No. 107 NAI DFA LN 4/7

Letter from Michael MacWhite to Joseph P. Walshe (Dublin)
(M.L. 04/020)

Geneva, 5 August 1927

A Chara,

At a meeting of the Commonwealth delegates held on Monday last, Mr. Bridgeman stated that he considered it very important that they should present a united front and he would be glad if some of his Colleagues representing the Governments of the Dominions would speak at the meeting: alternately they might select one or two of their members to speak, or again they might like him to state that all his Colleagues were in agreement with him.

After the meeting, I talked to Mr. Smit and suggested that we should discuss the matter with Mr. Lapointe. In the meantime, I sent my first telegram (August 1st)1 to you. After lunch, Mr. Lapointe saw Mr. Smit and said he had drafted a letter which he intended sending to Mr. Bridgeman to the effect that the First Lord should speak in the name of Great Britain and India and add that he was authorised by the delegates representing H.M. Governments in Canada, Australia, New Zealand, South Africa and the Irish Free State that they were in general agreement with his statement.

As Mr. Lapointe was leaving Geneva on Monday afternoon he had not had time to see me, but Dr. Riddell came and read me a copy of the letter to the First Lord.2 I told him that I was in communication with my Government on the matter.

In order to be perfectly sure of our position, I wired you again on the 3rd inst. and your reply left no doubt as to what my line of action at the plenary meeting should be.

On receipt of your first telegram on the matter, I informed Mr. Smit of the attitude I was to take, Mr. Lapointe being absent, the former could not, very well, change his position then, as he had already agreed to Mr. Lapointe's suggestion.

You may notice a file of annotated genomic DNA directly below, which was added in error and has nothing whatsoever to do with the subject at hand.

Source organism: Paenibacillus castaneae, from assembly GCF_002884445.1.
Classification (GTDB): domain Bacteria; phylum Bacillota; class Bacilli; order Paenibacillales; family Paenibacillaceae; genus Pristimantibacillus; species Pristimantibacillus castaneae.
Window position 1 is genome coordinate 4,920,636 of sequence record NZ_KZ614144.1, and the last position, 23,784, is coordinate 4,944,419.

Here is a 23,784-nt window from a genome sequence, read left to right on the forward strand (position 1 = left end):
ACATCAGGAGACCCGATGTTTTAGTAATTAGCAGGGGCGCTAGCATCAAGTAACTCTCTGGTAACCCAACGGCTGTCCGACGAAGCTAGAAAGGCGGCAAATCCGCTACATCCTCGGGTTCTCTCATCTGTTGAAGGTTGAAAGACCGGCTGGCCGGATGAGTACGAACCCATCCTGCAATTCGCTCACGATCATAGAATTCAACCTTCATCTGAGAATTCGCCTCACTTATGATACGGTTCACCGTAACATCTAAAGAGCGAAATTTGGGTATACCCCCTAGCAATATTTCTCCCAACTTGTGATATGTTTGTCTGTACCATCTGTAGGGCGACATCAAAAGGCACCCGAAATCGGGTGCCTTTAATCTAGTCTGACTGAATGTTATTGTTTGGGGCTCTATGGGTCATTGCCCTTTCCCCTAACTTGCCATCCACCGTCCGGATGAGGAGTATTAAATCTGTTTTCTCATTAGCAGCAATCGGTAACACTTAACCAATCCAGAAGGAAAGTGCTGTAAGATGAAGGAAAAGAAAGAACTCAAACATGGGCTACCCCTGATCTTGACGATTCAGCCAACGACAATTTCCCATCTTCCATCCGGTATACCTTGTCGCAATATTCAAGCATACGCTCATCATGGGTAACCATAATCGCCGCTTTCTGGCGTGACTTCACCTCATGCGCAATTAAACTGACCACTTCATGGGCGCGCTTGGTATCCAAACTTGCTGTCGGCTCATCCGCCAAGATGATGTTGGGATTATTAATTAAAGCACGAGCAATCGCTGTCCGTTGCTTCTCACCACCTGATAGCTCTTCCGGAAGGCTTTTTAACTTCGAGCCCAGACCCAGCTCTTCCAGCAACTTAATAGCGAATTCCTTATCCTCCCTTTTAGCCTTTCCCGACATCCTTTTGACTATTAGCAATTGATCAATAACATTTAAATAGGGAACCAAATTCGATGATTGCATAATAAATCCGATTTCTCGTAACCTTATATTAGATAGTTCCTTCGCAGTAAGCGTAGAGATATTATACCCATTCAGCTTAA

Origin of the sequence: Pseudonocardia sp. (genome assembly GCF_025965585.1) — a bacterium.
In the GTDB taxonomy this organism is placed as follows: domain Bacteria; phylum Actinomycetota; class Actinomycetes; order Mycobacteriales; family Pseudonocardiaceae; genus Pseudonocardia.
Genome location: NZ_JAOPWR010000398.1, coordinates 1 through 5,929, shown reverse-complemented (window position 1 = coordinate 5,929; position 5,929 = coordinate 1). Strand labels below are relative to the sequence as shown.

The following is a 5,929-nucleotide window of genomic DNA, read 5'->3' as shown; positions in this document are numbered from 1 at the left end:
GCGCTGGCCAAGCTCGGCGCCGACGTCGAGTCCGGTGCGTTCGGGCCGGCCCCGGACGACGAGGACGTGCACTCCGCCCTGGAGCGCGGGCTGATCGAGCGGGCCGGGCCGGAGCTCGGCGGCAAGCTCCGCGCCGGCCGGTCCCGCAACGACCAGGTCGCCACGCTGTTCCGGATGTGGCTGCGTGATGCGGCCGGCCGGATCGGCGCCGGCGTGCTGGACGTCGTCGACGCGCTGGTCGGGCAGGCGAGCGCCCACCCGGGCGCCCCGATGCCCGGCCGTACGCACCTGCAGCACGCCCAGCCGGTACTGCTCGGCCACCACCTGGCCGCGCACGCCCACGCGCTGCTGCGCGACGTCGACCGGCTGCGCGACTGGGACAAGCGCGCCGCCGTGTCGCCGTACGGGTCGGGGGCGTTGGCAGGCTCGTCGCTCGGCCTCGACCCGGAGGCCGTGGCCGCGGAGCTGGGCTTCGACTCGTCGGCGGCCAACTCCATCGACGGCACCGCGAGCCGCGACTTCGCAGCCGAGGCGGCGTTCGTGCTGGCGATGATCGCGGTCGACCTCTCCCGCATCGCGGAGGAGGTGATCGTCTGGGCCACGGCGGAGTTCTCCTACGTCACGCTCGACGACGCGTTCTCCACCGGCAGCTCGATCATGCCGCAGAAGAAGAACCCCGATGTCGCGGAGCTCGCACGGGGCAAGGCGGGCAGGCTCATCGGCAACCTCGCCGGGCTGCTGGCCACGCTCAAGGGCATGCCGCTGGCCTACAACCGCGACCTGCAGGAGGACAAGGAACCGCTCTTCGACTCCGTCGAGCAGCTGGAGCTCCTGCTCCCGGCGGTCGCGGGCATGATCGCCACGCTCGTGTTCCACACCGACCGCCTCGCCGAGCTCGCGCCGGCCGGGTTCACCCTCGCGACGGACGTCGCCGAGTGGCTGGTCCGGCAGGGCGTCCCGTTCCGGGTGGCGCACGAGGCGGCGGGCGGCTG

There was a further meeting of the Commonwealth delegates yesterday morning. Before it started, I told Mr. Bridgeman and Mr. Lapointe what my instructions were and the substance of the statement I was authorised to make. The First Lord asked me to explain it at the meeting, which I did.

The First Lord then said that he thought we were all agreed that he was to speak for us as he had a letter to that effect from Mr. Lapointe, to which the latter replied that he was only speaking for himself alone. The discussion then went on as to the procedure to be adopted, but it was agreed that I should be called upon to speak after Mr. Bridgeman and someone suggested to 'express agreement with his statement', but I took no notice of this remark, as I had already mentioned to the meeting what I was instructed to say. The remark was however recorded in the minutes.

At the Plenary meeting of the Conference held yesterday afternoon, I was called upon immediately after the First Lord had finished his statement and spoke as follows:


'Mr. Michael MacWhite (Irish Free State):

Mr. Chairman, Ladies and Gentlemen. On behalf of the Government of the Irish Free State, I wish to express my deep regret that it has not been found possible during the discussions which have taken place at this Conference to reach an agreement that should be considered as satisfactory to all the parties concerned.

      The question of disarmament is an extremely difficult one to solve, much more so than is generally realised. The difficulties, however, that have been encountered here were not of such a nature as to discourage the efforts to bring about further limitation. My Government, therefore, sincerely hopes that another opportunity will soon present itself when an agreement leading to limitation and ultimate disarmament will result'.

After the Plenary meeting had terminated, I gathered from those present that my statement had made a profound impression on the audience, not so much because of what it contained, but of what it implied and, particularly, because I stood apart from Great Britain and the Dominions of whom Mr. Bridgeman was the spokesman. The Americans interpreted our attitude as being favourable to themselves, and I have no doubt but they will make the most of it when they get home. It might be possible for us also to exploit it to our advantage in the United States.

The Swiss Press this morning, in describing the final sitting of the Conference, refers to the delegates of the United States of America, of 'Great Britain, the Dominions and the Irish Free State', etc, in which it may be remarked our place is one of special importance.

A well known Japanese Jurist said to me: 'The Conference has been a failure for all except the Irish. They have used it to assert their international status, in which they have fully succeeded'.

Mise, le meas,
[signed] M. MacWhite

1 Not printed.

2 William Bridgeman.

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